The Other Reason GOP Won't Work With Obama

Back when congressional Republicans actually made a deal with the president, he got the credit.

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But whether you accept conventional wisdom that he hasn't cracked enough congressional heads -- Lyndon Johnson style -- or you believe GOP Sen. Pat Toomey of Pennsylvania when he says that gun control was filibustered "because the president wanted to do it," when it comes to legislative gridlock, Obama has clearly had plenty of help from legislators.

Even though, of course, it doesn't have to be this way. Recall that right after Obama got "shellacked" in the 2010 midterms, he struck a win-win deal with Congress, caving on the Bush-era tax rates while getting in return the repeal of "Don't ask, don't tell," extended benefits for the long-term unemployed and an up-or-down vote on the DREAM Act (ultimately defeated).

This could have been the model for future negotiations between Obama and the GOP, right? No matter where you stand on the merits of the deal, it was a classic case in which both sides gave up something they didn't want in exchange for something they did want. That's proof they know how to negotiate, whether or not they'll do it anymore.

But then you further recall that initially, Republicans crowed and Democrats howled about that deal -- until the story changed, and Obama came out looking like the moderate man in the middle. Once that theme solidified, Republicans left the sandbox, took their toys and went home.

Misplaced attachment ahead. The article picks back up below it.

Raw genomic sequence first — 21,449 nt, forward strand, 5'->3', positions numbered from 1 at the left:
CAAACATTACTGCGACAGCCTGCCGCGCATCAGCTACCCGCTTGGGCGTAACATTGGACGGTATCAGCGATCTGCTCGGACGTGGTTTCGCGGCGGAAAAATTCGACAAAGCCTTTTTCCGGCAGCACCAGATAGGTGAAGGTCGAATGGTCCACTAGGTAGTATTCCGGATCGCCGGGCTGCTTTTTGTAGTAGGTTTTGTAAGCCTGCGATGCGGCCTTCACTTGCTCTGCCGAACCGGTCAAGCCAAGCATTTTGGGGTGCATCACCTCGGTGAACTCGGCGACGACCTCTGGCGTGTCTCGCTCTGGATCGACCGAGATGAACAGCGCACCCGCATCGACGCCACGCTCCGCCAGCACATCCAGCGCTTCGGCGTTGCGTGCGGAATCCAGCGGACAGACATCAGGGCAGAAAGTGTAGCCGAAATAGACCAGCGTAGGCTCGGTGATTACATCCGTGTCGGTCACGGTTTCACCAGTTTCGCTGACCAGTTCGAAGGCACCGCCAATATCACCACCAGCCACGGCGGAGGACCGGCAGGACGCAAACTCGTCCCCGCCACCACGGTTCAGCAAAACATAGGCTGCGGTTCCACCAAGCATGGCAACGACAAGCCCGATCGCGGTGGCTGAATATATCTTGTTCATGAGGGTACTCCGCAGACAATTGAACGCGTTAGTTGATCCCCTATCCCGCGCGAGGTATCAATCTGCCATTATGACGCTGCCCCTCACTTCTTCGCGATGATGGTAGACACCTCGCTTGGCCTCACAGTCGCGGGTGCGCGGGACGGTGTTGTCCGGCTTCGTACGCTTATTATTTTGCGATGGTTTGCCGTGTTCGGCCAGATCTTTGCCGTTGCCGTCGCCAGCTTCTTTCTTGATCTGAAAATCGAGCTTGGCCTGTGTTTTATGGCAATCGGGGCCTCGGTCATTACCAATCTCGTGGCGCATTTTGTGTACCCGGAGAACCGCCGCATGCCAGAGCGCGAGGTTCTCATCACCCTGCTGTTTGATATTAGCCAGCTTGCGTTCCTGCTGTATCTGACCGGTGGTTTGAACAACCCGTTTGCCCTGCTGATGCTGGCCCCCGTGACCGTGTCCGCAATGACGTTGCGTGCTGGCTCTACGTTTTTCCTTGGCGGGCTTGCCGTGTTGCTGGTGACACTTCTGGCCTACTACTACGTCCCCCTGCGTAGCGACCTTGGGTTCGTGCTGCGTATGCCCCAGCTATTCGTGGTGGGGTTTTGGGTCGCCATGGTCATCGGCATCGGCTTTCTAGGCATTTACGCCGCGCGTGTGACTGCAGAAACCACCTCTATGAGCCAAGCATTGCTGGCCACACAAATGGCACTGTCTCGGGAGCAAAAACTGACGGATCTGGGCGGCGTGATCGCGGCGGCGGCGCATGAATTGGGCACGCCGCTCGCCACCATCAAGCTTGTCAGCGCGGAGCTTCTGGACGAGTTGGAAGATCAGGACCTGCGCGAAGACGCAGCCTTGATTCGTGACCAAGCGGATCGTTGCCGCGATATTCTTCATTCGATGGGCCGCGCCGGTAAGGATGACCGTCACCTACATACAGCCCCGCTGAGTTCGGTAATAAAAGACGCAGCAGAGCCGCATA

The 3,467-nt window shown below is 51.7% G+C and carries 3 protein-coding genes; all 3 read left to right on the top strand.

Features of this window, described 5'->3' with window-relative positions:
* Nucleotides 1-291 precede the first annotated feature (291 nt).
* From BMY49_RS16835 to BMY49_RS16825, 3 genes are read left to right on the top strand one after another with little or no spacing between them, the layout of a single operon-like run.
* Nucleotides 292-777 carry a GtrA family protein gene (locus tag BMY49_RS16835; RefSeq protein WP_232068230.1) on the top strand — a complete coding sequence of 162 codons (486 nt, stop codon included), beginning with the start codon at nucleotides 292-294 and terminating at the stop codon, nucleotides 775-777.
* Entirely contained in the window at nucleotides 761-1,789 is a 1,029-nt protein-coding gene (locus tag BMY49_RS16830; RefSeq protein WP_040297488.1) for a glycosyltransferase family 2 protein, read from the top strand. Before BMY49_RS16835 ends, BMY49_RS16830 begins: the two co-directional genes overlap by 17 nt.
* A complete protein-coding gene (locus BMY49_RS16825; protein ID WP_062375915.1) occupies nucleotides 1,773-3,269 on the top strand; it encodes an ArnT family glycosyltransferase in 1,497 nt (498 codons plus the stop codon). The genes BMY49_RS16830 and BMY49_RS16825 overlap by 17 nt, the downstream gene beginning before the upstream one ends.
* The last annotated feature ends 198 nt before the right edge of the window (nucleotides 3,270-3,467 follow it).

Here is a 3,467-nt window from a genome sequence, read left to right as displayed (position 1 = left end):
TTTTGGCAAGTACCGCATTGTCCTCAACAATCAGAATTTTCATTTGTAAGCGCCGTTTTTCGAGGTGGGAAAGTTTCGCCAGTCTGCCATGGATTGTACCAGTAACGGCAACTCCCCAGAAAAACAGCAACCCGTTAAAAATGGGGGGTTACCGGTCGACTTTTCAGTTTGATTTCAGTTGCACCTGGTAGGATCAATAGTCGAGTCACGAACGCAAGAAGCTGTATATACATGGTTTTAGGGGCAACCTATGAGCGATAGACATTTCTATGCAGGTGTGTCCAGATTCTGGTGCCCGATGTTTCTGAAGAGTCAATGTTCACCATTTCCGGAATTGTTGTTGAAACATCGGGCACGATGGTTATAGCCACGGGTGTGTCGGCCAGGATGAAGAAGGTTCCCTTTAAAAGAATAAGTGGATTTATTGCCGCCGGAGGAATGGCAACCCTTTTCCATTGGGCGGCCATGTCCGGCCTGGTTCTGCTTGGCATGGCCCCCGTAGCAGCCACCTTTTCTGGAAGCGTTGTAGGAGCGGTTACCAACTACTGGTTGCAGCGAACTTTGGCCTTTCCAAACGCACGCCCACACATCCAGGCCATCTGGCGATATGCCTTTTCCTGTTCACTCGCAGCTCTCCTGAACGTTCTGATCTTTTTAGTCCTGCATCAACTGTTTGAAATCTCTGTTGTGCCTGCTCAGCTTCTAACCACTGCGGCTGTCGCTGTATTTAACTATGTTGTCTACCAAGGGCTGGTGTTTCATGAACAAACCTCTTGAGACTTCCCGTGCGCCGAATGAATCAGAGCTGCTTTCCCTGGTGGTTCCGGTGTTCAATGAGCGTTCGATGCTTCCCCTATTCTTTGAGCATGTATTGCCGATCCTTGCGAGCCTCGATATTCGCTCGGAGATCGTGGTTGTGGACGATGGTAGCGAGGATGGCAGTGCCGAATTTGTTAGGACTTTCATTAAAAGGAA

Right now, among many other issues, there are universal background checks and immigration reform on the table that can be exchanged for a budget deal and revamping the tax code. But a deal like that doesn't give congressional Republicans the one thing they apparently want more than a flatter tax code or more sensible budget cuts -- it doesn't help them throw sand on Obama.

Even Toomey admits that Republicans are trying to make Obama look bad. But it's even worse than that. They're not interested in looking good themselves if it means that he looks good, too.

David Swerdlick is a contributing editor at The Root. Follow him on Twitter.

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